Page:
THE Reserve Bank of India (RBI) may have sprung a pleasant surprise on the markets on Wednesday by choosing not to raise policy rates at a time of raging consumer and wholesale inflation — 11.24% and 7.52% respectively in November — but as governor Raghuram Rajan said, ‘the decision was a close one’. While the central bank believes inflation is very high, it didn’t want to be ‘overly reactive’ choosing instead to wait it out for the next set of readings.
“Our sense is the recent numbers add a lot of noise and another month won’t put us behind the ball,” Rajan observed at a press conference after the monetary policy announcement. The governor, however, made it clear the central bank wasn’t about to postpone a decision forever and that there was no room for ambiguity.
“If the expected softening of food inflation does not materialise and translate into a significant reduction in headline inflation in the next round of data releases, or if inflation, excluding food and fuel does not fall, the Reserve Bank will act, including on off-policy dates if warranted,” Rajan said.
Since economists believe that inflation could remain sticky and therefore monetary tightening would be necessary, it's possible that policy rates could be hiked sooner rather than later. Leif Eskesen, chief economist for India and ASEAN, HSBC wrote: “We would argue that inflation risks remain tilted to the upside and that further monetary tightening is needed to manage these risks.”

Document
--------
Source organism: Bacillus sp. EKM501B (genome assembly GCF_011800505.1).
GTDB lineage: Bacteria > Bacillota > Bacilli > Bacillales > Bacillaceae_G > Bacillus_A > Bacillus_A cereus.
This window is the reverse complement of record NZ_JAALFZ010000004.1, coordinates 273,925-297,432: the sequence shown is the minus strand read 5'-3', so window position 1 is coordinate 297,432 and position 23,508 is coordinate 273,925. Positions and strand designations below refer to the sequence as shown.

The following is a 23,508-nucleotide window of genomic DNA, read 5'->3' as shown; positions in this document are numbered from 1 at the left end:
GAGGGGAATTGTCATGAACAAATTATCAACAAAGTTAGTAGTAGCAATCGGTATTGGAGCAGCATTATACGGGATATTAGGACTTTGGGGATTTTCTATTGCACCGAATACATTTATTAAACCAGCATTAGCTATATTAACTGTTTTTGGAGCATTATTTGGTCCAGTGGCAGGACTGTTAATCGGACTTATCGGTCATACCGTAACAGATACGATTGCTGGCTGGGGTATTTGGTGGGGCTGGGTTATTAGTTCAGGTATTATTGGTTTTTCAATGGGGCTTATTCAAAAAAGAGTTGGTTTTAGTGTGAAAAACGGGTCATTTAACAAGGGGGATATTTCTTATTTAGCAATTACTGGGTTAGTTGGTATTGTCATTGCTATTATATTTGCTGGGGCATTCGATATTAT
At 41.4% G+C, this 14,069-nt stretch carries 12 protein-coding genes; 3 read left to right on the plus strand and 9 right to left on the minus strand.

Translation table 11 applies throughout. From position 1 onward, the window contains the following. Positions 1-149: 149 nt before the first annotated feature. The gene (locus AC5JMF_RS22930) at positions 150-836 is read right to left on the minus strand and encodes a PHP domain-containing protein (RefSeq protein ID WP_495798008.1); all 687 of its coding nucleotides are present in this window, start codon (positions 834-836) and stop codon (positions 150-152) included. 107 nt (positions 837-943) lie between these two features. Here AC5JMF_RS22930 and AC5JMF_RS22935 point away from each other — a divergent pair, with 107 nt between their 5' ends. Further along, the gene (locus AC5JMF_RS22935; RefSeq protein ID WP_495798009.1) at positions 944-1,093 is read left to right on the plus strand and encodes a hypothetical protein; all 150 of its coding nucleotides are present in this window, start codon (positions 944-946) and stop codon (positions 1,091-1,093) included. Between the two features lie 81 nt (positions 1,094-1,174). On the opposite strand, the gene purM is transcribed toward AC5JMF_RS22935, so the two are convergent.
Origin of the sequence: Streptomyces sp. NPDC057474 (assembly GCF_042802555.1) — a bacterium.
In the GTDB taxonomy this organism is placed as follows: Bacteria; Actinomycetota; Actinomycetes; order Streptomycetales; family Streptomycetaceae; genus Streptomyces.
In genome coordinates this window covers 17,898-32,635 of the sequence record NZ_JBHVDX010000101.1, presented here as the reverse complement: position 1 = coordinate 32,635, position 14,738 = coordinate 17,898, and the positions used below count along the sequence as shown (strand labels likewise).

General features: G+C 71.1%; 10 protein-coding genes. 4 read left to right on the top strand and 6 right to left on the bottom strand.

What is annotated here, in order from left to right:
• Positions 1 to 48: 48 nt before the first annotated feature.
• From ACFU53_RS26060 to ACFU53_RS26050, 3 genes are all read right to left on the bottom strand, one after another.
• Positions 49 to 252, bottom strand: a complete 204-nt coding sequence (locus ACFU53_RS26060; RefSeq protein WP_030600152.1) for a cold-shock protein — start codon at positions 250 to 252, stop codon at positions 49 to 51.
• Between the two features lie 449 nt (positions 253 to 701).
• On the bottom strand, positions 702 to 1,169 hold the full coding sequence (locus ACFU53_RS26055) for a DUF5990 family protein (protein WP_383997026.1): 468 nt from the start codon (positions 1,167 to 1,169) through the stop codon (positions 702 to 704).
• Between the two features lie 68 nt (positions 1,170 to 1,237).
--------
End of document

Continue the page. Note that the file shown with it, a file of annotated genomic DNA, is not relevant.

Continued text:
“Being potentially perceived as too soft on inflation could also pose risks to inflation expectations and the exchange rate, the latter especially in a Fed post-tapering world. Encouragingly, the RBI signalled that it would stand ready to tighten if headline inflation does not ease significantly on the back of lower food inflation or core inflation does not fall. As it turns out, it may well have to deliver on those promises soon,” Eskesen wrote.
While the industry might breathe easy for the moment, corporate India will be dismayed at the single-minded focus of the central bank on inflation. The governor briefly highlighted the persisting weakness in industry in Q3FY14 and noted that cuts in government expenditure in Q4FY14 would add to the headwinds of muted consumption demand. Rajan said he would stay with the growth forecast for H2FY14, adding that he expected growth to be better than in the first half. However, there was nothing that suggested that continuing weak